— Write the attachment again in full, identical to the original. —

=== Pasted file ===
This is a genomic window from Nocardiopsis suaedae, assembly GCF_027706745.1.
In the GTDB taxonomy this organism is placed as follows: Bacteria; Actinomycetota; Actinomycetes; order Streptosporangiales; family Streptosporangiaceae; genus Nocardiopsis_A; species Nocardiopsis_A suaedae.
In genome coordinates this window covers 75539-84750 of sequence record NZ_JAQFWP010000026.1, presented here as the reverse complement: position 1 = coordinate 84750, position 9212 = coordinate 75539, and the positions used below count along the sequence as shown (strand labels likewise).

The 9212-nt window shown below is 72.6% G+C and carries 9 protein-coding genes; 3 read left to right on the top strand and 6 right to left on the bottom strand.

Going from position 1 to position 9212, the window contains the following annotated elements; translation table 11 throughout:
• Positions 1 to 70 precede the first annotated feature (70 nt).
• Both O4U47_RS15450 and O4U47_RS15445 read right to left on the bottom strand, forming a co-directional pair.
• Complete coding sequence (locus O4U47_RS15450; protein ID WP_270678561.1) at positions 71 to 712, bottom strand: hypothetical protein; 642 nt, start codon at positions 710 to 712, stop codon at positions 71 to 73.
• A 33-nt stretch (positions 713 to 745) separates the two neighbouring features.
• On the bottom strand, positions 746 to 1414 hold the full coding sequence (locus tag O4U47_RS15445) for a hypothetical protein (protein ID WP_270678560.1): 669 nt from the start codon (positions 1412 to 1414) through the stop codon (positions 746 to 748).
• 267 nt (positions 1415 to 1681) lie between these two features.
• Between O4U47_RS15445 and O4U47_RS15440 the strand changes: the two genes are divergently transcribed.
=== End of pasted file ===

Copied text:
This is a genomic window from Nocardiopsis suaedae, assembly GCF_027706745.1.
In the GTDB taxonomy this organism is placed as follows: Bacteria; Actinomycetota; Actinomycetes; order Streptosporangiales; family Streptosporangiaceae; genus Nocardiopsis_A; species Nocardiopsis_A suaedae.
In genome coordinates this window covers 75539-84750 of sequence record NZ_JAQFWP010000026.1, presented here as the reverse complement: position 1 = coordinate 84750, position 9212 = coordinate 75539, and the positions used below count along the sequence as shown (strand labels likewise).

The 9212-nt window shown below is 72.6% G+C and carries 9 protein-coding genes; 3 read left to right on the top strand and 6 right to left on the bottom strand.

Going from position 1 to position 9212, the window contains the following annotated elements; translation table 11 throughout:
• Positions 1 to 70 precede the first annotated feature (70 nt).
• Both O4U47_RS15450 and O4U47_RS15445 read right to left on the bottom strand, forming a co-directional pair.
• Complete coding sequence (locus O4U47_RS15450; protein ID WP_270678561.1) at positions 71 to 712, bottom strand: hypothetical protein; 642 nt, start codon at positions 710 to 712, stop codon at positions 71 to 73.
• A 33-nt stretch (positions 713 to 745) separates the two neighbouring features.
• On the bottom strand, positions 746 to 1414 hold the full coding sequence (locus tag O4U47_RS15445) for a hypothetical protein (protein ID WP_270678560.1): 669 nt from the start codon (positions 1412 to 1414) through the stop codon (positions 746 to 748).
• 267 nt (positions 1415 to 1681) lie between these two features.
• Between O4U47_RS15445 and O4U47_RS15440 the strand changes: the two genes are divergently transcribed.